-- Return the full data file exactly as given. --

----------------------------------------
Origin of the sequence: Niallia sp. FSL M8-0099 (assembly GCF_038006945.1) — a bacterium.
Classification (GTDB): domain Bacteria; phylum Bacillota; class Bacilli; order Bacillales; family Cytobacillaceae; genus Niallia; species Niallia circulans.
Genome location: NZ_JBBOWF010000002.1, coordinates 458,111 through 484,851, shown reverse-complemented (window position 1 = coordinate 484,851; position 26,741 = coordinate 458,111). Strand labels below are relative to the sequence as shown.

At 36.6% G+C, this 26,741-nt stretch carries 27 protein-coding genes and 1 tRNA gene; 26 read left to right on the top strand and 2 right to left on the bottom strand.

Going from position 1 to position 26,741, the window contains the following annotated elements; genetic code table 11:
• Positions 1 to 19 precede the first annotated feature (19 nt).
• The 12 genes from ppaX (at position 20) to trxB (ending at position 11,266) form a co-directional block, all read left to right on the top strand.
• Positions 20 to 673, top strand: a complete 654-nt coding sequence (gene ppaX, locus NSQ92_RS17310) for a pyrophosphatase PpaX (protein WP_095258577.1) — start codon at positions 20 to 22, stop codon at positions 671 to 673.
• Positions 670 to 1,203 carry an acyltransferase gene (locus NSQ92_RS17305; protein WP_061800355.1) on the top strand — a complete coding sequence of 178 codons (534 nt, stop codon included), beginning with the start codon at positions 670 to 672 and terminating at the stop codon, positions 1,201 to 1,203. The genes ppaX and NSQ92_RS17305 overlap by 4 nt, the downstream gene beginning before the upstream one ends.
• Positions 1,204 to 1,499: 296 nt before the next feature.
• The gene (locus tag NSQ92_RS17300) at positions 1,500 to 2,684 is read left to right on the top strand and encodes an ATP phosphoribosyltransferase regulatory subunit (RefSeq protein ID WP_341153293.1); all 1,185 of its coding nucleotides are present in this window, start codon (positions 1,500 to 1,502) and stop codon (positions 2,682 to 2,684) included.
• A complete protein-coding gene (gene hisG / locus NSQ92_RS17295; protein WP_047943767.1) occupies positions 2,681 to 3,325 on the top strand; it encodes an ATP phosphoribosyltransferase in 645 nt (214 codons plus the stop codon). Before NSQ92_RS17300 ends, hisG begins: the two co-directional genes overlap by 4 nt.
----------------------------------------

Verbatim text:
Origin of the sequence: Niallia sp. FSL M8-0099 (assembly GCF_038006945.1) — a bacterium.
Classification (GTDB): domain Bacteria; phylum Bacillota; class Bacilli; order Bacillales; family Cytobacillaceae; genus Niallia; species Niallia circulans.
Genome location: NZ_JBBOWF010000002.1, coordinates 458,111 through 484,851, shown reverse-complemented (window position 1 = coordinate 484,851; position 26,741 = coordinate 458,111). Strand labels below are relative to the sequence as shown.

At 36.6% G+C, this 26,741-nt stretch carries 27 protein-coding genes and 1 tRNA gene; 26 read left to right on the top strand and 2 right to left on the bottom strand.

Going from position 1 to position 26,741, the window contains the following annotated elements; genetic code table 11:
• Positions 1 to 19 precede the first annotated feature (19 nt).
• The 12 genes from ppaX (at position 20) to trxB (ending at position 11,266) form a co-directional block, all read left to right on the top strand.
• Positions 20 to 673, top strand: a complete 654-nt coding sequence (gene ppaX, locus NSQ92_RS17310) for a pyrophosphatase PpaX (protein WP_095258577.1) — start codon at positions 20 to 22, stop codon at positions 671 to 673.
• Positions 670 to 1,203 carry an acyltransferase gene (locus NSQ92_RS17305; protein WP_061800355.1) on the top strand — a complete coding sequence of 178 codons (534 nt, stop codon included), beginning with the start codon at positions 670 to 672 and terminating at the stop codon, positions 1,201 to 1,203. The genes ppaX and NSQ92_RS17305 overlap by 4 nt, the downstream gene beginning before the upstream one ends.
• Positions 1,204 to 1,499: 296 nt before the next feature.
• The gene (locus tag NSQ92_RS17300) at positions 1,500 to 2,684 is read left to right on the top strand and encodes an ATP phosphoribosyltransferase regulatory subunit (RefSeq protein ID WP_341153293.1); all 1,185 of its coding nucleotides are present in this window, start codon (positions 1,500 to 1,502) and stop codon (positions 2,682 to 2,684) included.
• A complete protein-coding gene (gene hisG / locus NSQ92_RS17295; protein WP_047943767.1) occupies positions 2,681 to 3,325 on the top strand; it encodes an ATP phosphoribosyltransferase in 645 nt (214 codons plus the stop codon). Before NSQ92_RS17300 ends, hisG begins: the two co-directional genes overlap by 4 nt.